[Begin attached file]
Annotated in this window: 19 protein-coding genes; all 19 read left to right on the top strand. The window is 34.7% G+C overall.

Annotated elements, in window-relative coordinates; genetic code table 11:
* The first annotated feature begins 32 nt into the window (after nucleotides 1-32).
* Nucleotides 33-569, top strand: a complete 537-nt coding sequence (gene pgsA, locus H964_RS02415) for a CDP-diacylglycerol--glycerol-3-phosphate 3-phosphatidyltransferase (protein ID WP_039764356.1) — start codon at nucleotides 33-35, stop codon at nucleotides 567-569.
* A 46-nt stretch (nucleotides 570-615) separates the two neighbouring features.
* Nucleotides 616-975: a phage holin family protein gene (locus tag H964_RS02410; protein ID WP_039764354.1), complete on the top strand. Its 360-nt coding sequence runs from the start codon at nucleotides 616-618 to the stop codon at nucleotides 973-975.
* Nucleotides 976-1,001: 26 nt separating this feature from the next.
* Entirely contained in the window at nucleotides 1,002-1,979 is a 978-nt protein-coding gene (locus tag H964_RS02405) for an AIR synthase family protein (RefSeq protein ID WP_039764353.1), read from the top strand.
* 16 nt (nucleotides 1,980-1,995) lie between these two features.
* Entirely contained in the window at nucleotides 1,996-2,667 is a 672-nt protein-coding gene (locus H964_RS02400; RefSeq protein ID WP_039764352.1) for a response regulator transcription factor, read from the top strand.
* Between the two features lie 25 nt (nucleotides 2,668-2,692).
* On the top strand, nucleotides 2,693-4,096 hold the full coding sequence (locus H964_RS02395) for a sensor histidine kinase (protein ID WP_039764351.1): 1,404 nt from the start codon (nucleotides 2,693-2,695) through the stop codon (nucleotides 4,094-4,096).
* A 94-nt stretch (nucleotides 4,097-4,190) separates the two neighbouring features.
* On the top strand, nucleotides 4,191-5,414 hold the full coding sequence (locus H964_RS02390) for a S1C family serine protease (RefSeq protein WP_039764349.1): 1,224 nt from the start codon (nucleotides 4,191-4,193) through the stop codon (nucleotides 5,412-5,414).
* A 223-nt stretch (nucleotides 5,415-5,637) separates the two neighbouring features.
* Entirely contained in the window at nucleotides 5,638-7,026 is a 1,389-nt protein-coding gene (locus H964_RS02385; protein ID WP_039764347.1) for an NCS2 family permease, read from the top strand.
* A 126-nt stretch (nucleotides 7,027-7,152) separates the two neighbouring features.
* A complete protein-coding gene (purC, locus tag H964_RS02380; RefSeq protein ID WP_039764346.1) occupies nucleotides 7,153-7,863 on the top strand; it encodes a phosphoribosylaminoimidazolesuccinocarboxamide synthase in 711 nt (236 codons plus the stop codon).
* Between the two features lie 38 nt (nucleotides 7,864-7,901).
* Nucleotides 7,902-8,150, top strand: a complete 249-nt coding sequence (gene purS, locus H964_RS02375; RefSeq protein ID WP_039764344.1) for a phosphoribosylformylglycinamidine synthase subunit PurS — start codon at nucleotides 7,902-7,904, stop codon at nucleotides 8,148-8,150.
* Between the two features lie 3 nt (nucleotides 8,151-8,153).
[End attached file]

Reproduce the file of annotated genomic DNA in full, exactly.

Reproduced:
Annotated in this window: 19 protein-coding genes; all 19 read left to right on the top strand. The window is 34.7% G+C overall.

Annotated elements, in window-relative coordinates; genetic code table 11:
* The first annotated feature begins 32 nt into the window (after nucleotides 1-32).
* Nucleotides 33-569, top strand: a complete 537-nt coding sequence (gene pgsA, locus H964_RS02415) for a CDP-diacylglycerol--glycerol-3-phosphate 3-phosphatidyltransferase (protein ID WP_039764356.1) — start codon at nucleotides 33-35, stop codon at nucleotides 567-569.
* A 46-nt stretch (nucleotides 570-615) separates the two neighbouring features.
* Nucleotides 616-975: a phage holin family protein gene (locus tag H964_RS02410; protein ID WP_039764354.1), complete on the top strand. Its 360-nt coding sequence runs from the start codon at nucleotides 616-618 to the stop codon at nucleotides 973-975.
* Nucleotides 976-1,001: 26 nt separating this feature from the next.
* Entirely contained in the window at nucleotides 1,002-1,979 is a 978-nt protein-coding gene (locus tag H964_RS02405) for an AIR synthase family protein (RefSeq protein ID WP_039764353.1), read from the top strand.
* 16 nt (nucleotides 1,980-1,995) lie between these two features.
* Entirely contained in the window at nucleotides 1,996-2,667 is a 672-nt protein-coding gene (locus H964_RS02400; RefSeq protein ID WP_039764352.1) for a response regulator transcription factor, read from the top strand.
* Between the two features lie 25 nt (nucleotides 2,668-2,692).
* On the top strand, nucleotides 2,693-4,096 hold the full coding sequence (locus H964_RS02395) for a sensor histidine kinase (protein ID WP_039764351.1): 1,404 nt from the start codon (nucleotides 2,693-2,695) through the stop codon (nucleotides 4,094-4,096).
* A 94-nt stretch (nucleotides 4,097-4,190) separates the two neighbouring features.
* On the top strand, nucleotides 4,191-5,414 hold the full coding sequence (locus H964_RS02390) for a S1C family serine protease (RefSeq protein WP_039764349.1): 1,224 nt from the start codon (nucleotides 4,191-4,193) through the stop codon (nucleotides 5,412-5,414).
* A 223-nt stretch (nucleotides 5,415-5,637) separates the two neighbouring features.
* Entirely contained in the window at nucleotides 5,638-7,026 is a 1,389-nt protein-coding gene (locus H964_RS02385; protein ID WP_039764347.1) for an NCS2 family permease, read from the top strand.
* A 126-nt stretch (nucleotides 7,027-7,152) separates the two neighbouring features.
* A complete protein-coding gene (purC, locus tag H964_RS02380; RefSeq protein ID WP_039764346.1) occupies nucleotides 7,153-7,863 on the top strand; it encodes a phosphoribosylaminoimidazolesuccinocarboxamide synthase in 711 nt (236 codons plus the stop codon).
* Between the two features lie 38 nt (nucleotides 7,864-7,901).
* Nucleotides 7,902-8,150, top strand: a complete 249-nt coding sequence (gene purS, locus H964_RS02375; RefSeq protein ID WP_039764344.1) for a phosphoribosylformylglycinamidine synthase subunit PurS — start codon at nucleotides 7,902-7,904, stop codon at nucleotides 8,148-8,150.
* Between the two features lie 3 nt (nucleotides 8,151-8,153).